It's a case of Murphy's Law, with one terrifying incident encountering another, each set up plan to prevent the runaway train from: hitting another train with a load of school children on it (eliminated all too easily, too early in the scheme of things), to switch onto a safe track to prevent a pending collision, to avoid causing disaster in a town with the sharpest curve any train ever had to traverse, etc. Mark Bomback's script calls for all that and more, taking the time to introduce two groups of people who comprise each of the two men's background - a bit too obviously introduced, but probably considered as de rigueur to flesh out the characters normal lives as it heightens an increased need to save the now desperate men along with everyone else living within the deadly space through which they speed, from town to town down the Pennsylvania tracks.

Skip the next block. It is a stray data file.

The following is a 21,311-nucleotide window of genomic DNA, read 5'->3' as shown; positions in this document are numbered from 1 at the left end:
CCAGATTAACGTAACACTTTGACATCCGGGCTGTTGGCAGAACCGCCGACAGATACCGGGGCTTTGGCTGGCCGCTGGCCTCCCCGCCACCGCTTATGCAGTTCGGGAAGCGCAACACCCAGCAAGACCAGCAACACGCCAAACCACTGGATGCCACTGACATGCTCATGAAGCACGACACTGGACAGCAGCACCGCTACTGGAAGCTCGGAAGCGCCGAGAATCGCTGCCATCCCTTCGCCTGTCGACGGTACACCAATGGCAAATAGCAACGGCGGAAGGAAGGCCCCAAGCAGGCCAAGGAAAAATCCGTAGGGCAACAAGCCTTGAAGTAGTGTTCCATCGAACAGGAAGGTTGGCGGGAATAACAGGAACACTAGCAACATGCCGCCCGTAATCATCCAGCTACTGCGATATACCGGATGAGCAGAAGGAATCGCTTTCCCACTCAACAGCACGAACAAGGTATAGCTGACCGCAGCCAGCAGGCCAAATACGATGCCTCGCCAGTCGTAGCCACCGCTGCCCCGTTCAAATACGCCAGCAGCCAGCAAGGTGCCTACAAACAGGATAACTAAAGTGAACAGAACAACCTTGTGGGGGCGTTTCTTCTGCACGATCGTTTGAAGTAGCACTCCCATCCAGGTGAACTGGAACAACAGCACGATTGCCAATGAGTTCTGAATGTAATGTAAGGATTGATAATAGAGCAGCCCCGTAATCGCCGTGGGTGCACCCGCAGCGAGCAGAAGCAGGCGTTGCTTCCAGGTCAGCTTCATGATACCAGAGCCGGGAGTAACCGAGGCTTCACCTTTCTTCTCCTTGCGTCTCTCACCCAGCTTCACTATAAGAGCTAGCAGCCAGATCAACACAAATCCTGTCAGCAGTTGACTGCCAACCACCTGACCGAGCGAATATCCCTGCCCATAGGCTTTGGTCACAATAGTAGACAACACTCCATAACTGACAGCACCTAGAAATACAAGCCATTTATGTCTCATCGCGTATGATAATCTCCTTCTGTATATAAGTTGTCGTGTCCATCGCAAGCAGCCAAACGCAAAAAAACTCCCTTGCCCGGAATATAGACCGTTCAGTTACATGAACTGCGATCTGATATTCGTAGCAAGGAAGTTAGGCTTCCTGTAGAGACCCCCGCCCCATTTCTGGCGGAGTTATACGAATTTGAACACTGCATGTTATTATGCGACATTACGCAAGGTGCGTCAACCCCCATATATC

Bomack also inserted alternate shots of people along the way, watching the goings on as seen on TV, shot from a sky full of helicopters, from interviews of the friends & families, etc. Multiple cameras (director Tony Scott's signature when shooting action flicks)are employed, covering action from every angle possible - in the air, underneath the speeding train, observing people's reactions - while cinematographer Ben Seresin reveals chaotic variety in every scene. Scott also works with Chris Lebenzon & Robert Duffy on the editing - again typically inserting at least three or four angles of the action for each scene.
The total effect, as you might expect, holds you on edge, right down to that terrifyingly obligatory moment as the train is forced around that sharp turn. Even an icky denouement fails to slow down the pulse rate from 98-minutes of suspenseful thrills.
In all, it's high keyed suspense concealing the fact that the script only later feels stupid & artificially controlled. Washington is exceptionally fine & believable, and Rosario Dawson (as the office go-between) shines as well. (Grade: B)